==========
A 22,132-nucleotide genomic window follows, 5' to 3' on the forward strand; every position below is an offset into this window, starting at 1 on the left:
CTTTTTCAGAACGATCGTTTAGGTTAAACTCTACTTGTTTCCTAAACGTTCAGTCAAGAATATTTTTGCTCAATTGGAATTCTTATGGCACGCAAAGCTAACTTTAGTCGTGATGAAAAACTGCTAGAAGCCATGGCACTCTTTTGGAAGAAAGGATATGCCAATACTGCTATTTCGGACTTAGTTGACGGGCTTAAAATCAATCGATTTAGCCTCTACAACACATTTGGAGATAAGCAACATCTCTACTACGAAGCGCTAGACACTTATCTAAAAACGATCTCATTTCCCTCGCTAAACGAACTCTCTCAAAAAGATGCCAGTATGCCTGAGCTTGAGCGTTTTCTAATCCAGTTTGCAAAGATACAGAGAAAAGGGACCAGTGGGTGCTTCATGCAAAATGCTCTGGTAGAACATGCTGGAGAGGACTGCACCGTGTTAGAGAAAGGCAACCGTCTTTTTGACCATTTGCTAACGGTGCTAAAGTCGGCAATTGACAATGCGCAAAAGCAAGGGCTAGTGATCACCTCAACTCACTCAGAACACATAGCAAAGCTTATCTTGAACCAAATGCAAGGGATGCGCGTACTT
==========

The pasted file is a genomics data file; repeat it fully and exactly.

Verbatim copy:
A 22,132-nucleotide genomic window follows, 5' to 3' on the forward strand; every position below is an offset into this window, starting at 1 on the left:
CTTTTTCAGAACGATCGTTTAGGTTAAACTCTACTTGTTTCCTAAACGTTCAGTCAAGAATATTTTTGCTCAATTGGAATTCTTATGGCACGCAAAGCTAACTTTAGTCGTGATGAAAAACTGCTAGAAGCCATGGCACTCTTTTGGAAGAAAGGATATGCCAATACTGCTATTTCGGACTTAGTTGACGGGCTTAAAATCAATCGATTTAGCCTCTACAACACATTTGGAGATAAGCAACATCTCTACTACGAAGCGCTAGACACTTATCTAAAAACGATCTCATTTCCCTCGCTAAACGAACTCTCTCAAAAAGATGCCAGTATGCCTGAGCTTGAGCGTTTTCTAATCCAGTTTGCAAAGATACAGAGAAAAGGGACCAGTGGGTGCTTCATGCAAAATGCTCTGGTAGAACATGCTGGAGAGGACTGCACCGTGTTAGAGAAAGGCAACCGTCTTTTTGACCATTTGCTAACGGTGCTAAAGTCGGCAATTGACAATGCGCAAAAGCAAGGGCTAGTGATCACCTCAACTCACTCAGAACACATAGCAAAGCTTATCTTGAACCAAATGCAAGGGATGCGCGTACTT